Curve 4 of FIGURE 2 shows how the vertical sweep efliciency at breakthrough varies with the difference in density between the driving and driven fluids in a typical frontal drive with miscible fluids. It can be seen from this curve that with a density dilference of greater than about 0.002 gram per milliliter the vertical sweep eiflciency in such a frontal drive becomes very low but that as the density difference approaches zero the vertical sweep efliciency improves substantially. It can also be seen that by varying the injection rate in any particular system, the vertical sweep efliciency can be varied. The permeability, length of the system, thickness of the formation, and the viscosity of the oil are generally considered as fixed in any system. While these parameters may each vary over a subtsantial range from reservoir to reservoir, the combination thereof, together with practical injection rates, has been found to vary only within a rather limited range so that the density difference between the driving and driven fluids is the most important variable to control. Curve 5 shown in FIGURE 2 is a limiting condition for all practical conditions. That is, at a density difierence of greater than about 0.01 gram per milliliter between the driving and driven fluids, the vertical sweep efliciency decreases under normal operating conditions to an undesirable range in any frontal drive, including both miscible and immiscible drives. It is therefore considered highly desirable that there be substantially no density difference between the driving and driven fluids, i.e., that this density difference be less than about 0.01 gram per milliliter under any driving conditions, particularly, in a miscible fluid drive. It can also be seen from these curves that as this density diflerence between the driving and driven fluids increases the vertical sweep efliciency becomes very low under all practical operating conditions. In the typical gas or water drive where the difference in density between the oil and the gas or the oil and the water is very great, the vertical sweep efliciency at breakthrough is generally lss than about 80 percent, typically in the range of 35-70 percent. In a miscible fluid drive the vertical sweep efficiency is generally much lower due to the higher mobility ratio. A typical vertical sweep efliciency in this process, as previously employed, is in the range 5-25 percent or lower at breakthrough of the driving fluid. The ultimate oil recovery is often higher than this and the drives are economical due to the fact that the displacement efliciency and both the vertical and horizontal sweep efliciencies increase as the drive is continued, usually long after the driving fluid breaks through to the producing well.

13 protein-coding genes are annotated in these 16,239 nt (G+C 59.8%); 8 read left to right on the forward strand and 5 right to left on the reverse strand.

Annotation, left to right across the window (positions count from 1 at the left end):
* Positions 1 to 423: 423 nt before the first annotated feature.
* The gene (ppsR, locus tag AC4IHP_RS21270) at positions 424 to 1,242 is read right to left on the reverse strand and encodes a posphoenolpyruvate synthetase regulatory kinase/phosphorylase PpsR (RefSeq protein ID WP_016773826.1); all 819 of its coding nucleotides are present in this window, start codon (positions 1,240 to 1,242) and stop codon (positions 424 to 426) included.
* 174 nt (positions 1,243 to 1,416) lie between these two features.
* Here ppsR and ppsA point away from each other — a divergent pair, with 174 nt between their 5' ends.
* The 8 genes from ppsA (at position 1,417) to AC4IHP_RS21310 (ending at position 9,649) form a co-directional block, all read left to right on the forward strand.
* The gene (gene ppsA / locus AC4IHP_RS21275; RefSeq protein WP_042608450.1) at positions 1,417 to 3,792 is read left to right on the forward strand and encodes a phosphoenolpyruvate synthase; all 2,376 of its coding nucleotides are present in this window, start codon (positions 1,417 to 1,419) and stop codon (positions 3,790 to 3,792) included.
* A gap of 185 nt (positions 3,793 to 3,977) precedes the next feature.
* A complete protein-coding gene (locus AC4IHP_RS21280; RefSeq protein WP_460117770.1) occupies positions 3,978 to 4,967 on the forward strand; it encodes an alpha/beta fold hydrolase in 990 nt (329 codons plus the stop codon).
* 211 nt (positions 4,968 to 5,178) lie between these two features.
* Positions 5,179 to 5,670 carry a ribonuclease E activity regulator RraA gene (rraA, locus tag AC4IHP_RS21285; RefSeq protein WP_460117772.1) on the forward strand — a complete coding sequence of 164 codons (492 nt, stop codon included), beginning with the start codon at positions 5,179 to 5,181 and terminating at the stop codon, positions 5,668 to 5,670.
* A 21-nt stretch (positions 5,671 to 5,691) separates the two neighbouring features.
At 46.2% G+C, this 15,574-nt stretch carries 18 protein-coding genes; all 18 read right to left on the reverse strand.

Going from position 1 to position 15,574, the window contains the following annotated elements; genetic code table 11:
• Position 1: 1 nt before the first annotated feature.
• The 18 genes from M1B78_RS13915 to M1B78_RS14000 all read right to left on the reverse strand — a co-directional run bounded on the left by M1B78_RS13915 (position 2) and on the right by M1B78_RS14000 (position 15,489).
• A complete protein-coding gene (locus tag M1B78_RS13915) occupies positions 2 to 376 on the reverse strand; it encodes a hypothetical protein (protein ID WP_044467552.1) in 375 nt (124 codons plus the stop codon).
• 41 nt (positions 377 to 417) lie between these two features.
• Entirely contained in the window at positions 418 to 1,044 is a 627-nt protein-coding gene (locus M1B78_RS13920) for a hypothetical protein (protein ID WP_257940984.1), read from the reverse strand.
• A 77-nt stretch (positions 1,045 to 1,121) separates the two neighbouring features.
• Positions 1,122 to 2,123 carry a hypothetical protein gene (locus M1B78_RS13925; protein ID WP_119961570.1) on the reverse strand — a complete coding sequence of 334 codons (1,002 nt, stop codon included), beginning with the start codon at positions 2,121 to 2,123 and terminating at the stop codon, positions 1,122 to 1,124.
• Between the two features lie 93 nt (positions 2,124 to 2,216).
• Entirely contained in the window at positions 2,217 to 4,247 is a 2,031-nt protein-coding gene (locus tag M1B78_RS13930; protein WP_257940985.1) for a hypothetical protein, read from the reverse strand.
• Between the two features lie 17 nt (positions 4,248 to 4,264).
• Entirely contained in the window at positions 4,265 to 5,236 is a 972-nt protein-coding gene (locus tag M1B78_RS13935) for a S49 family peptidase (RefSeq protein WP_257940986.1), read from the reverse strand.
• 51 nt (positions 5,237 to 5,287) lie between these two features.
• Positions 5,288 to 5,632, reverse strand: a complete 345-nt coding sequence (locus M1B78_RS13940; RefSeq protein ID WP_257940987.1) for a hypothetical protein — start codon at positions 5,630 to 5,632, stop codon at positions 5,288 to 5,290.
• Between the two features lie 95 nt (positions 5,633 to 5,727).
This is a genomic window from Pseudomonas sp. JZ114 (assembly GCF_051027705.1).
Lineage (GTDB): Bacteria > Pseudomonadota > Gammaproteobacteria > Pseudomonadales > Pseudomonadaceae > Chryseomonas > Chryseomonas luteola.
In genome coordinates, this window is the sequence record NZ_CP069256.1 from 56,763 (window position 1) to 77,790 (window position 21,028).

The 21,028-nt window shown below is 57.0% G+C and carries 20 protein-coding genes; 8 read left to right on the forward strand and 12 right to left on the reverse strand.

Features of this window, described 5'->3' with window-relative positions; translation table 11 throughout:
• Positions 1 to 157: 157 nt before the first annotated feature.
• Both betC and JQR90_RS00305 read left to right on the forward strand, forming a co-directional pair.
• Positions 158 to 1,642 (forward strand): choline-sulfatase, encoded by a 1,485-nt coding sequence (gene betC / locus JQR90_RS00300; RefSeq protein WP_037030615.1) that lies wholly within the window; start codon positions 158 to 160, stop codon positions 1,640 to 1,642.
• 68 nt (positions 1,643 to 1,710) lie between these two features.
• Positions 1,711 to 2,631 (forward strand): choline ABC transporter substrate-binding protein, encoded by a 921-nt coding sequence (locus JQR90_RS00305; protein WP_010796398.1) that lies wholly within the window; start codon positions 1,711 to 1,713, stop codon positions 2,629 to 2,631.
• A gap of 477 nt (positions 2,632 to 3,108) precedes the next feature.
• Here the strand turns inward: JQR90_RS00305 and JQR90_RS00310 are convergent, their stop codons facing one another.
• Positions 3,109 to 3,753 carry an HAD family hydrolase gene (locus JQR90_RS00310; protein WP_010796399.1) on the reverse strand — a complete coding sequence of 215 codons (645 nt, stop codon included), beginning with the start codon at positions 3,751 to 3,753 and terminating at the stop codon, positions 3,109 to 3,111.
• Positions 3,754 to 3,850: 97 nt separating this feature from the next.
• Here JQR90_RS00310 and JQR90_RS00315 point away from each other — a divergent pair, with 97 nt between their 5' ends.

In view of the highly improved results obtained when the driving and driven fluids are of substantial equal density, it is an important element of this invention that the first fluid injected into the input well to displace the oil through the reservoir, i.e., the inte r nrgdia te driving have a density subs t a n ti a ll ,erfiial'to the of the hi1. The dens1ty of oils found in subterranean reservoirs varies over a substantial range typically from about 0.5 to about 1 gram per milliliter or more. Due to this wide variation in oil density, it is seldom that a pure intermediate driving fluid can be found which has a density sufliciency close to the density of the oil to perform satisfactorily in this process. For this reason the intermediate driving fluid is typically compounded from two or more mutually soluble fluids. These mutually soluble fluids are also very desirably mutually soluble or miscible with the oil since the displacement efficiency of the drive has been found to be substantially higher where the driving and driven fluids are miscible. Examples of such oil-miscible fluids are acetone, propyl alcohol,